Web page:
Sukkot, which began last Wednesday night (10/4), is a serious contender for “most obscure holiday.” It is best known for the temporary huts (in Hebrew, sukkot) that traditional Jews eat in and even sleep in during the holiday. Sukkot also involves the daily shaking of a palm frond, a citron, myrtle, and willow, aka the four species (see: Leviticus 23:40).
This holiday can feel inaccessible to many, both practically (it’s hard to find a place to build a hut when living in a city like DC) and intellectually (it’s hard to connect to seemingly arbitrary rituals).
But the central purpose of the holiday is far from obscure. As the Torah explicitly explains: “You shall dwell in sukkot seven days; every citizen of Israel shall dwell in sukkot; that your generations may know that I made the children of Israel to dwell in sukkot, when I brought them out of the land of Egypt.” (Leviticus 23:42-43).
Sukkot, then, is a holiday where we remember our wandering. Interestingly, this is a holiday we are told to observe “for all time, throughout the ages.” (Leviticus 23:41). Even when we are no longer wandering – or perhaps, especially when we are no longer wandering – we disrupt our lives for one week each year and force ourselves to relive our past, collective wandering.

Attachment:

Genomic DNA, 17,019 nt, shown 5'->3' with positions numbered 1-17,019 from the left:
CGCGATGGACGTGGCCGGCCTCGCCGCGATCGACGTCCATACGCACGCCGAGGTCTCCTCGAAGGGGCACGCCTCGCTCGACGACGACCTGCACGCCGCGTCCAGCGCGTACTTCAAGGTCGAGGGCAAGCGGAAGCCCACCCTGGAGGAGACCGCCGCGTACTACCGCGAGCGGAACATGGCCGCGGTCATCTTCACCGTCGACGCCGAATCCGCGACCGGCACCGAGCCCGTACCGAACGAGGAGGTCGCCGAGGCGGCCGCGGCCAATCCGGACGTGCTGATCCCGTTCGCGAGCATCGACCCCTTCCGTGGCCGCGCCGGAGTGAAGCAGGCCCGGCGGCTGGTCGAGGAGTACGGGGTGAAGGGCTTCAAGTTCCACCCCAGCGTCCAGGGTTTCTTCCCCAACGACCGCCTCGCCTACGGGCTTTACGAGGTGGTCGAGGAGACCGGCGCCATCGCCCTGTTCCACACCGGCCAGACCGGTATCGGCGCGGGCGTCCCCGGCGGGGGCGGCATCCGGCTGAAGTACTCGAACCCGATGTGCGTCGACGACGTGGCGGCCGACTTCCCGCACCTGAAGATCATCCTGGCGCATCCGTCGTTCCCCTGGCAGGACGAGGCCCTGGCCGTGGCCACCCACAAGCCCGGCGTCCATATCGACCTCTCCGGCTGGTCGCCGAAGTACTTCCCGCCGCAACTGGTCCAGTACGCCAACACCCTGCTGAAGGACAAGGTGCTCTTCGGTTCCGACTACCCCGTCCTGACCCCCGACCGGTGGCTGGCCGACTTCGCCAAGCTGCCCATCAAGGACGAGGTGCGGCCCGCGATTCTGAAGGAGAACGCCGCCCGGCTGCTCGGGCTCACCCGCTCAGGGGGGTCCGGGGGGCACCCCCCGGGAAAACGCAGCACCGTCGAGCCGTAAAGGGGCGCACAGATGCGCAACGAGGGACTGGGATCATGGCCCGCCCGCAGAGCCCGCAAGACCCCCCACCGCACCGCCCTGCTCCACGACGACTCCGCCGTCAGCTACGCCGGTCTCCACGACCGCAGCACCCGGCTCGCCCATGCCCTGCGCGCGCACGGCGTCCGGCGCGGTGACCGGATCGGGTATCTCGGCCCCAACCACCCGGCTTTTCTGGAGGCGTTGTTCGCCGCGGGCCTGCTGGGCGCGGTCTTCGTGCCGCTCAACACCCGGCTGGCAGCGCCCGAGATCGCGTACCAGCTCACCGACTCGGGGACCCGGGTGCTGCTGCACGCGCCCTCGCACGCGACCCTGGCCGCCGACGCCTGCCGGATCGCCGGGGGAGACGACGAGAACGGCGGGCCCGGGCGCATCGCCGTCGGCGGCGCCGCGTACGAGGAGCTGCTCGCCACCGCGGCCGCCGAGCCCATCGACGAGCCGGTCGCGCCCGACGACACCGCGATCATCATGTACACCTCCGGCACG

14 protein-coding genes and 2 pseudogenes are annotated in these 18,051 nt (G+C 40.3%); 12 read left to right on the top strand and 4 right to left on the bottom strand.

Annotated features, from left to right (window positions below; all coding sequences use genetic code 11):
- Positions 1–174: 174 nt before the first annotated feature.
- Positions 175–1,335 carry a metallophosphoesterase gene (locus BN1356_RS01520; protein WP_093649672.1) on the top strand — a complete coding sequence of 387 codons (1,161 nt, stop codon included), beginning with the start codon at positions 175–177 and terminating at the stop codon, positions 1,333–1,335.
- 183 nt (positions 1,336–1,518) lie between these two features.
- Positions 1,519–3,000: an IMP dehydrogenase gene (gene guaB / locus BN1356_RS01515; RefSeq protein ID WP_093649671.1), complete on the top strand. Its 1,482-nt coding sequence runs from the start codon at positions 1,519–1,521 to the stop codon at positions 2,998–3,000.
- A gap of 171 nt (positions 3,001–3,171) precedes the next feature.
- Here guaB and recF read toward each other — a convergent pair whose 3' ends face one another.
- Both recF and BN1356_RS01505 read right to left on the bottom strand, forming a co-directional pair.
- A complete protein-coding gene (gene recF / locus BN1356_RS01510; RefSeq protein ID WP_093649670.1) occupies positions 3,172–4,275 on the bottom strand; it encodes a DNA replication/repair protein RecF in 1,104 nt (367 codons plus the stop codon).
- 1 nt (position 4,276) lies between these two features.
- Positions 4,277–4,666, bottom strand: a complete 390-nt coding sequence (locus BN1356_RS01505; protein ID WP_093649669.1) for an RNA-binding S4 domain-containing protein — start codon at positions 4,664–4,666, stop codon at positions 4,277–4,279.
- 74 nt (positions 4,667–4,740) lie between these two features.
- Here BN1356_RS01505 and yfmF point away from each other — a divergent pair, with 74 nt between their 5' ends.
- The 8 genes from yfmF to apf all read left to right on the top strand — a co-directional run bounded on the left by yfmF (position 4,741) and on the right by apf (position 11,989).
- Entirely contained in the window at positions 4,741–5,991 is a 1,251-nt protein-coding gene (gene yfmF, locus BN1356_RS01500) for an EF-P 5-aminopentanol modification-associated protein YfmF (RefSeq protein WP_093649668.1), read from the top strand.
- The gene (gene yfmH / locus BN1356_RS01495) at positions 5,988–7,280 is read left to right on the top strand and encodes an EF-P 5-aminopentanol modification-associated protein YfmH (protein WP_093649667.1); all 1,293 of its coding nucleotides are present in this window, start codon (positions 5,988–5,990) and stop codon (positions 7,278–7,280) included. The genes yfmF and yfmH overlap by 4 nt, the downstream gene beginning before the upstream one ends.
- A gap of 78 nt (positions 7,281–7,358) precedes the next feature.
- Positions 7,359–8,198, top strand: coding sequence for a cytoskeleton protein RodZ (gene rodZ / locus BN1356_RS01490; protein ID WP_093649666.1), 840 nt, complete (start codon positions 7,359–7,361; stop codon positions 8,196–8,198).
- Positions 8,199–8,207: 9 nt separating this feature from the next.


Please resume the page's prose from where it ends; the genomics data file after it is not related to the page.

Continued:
Growth rarely happens from a place of comfort and stability. The act of wandering helps us step outside of what we know and lets in the possibility of surprise and discovery. When we leave the familiar, we learn about ourselves, about others, and about the world. Intuitively we know this – it’s why so many of us love to travel.
Sukkot takes this idea one step further. Vacationing in hotels or hostels is also a break from routine. But Sukkot, unlike most vacations, pushes us outside of our comfort zone by pushing us, literally, outside. The nature of a hut is, well, that it’s in nature.
The wilderness facilitates spiritual exploration. There are so many stories in the Torah of divine encounters in nature: Abraham arrived at monotheism while looking at the sky, Isaac prayed to God in a field, and Jacob and Moses both first encountered God while alone on a mountaintop. The Torah itself was given in the desert.
Being in nature doesn’t answer all of life’s questions, but it helps us more easily confront them. During Sukkot, and in life, wandering isn’t only a physical state – it’s also a mindset; the more we can cultivate this mindset, the more we will grow.
If you are looking to get out of DC for a weekend and are open to learning about different Jewish perspectives on spirituality, you can apply to our Jewish Spirituality Camping Weekend here. While Sukkot will have ended by then, hopefully we will still be carrying the feeling of wandering with us as we navigate the uncertainty that lies ahead.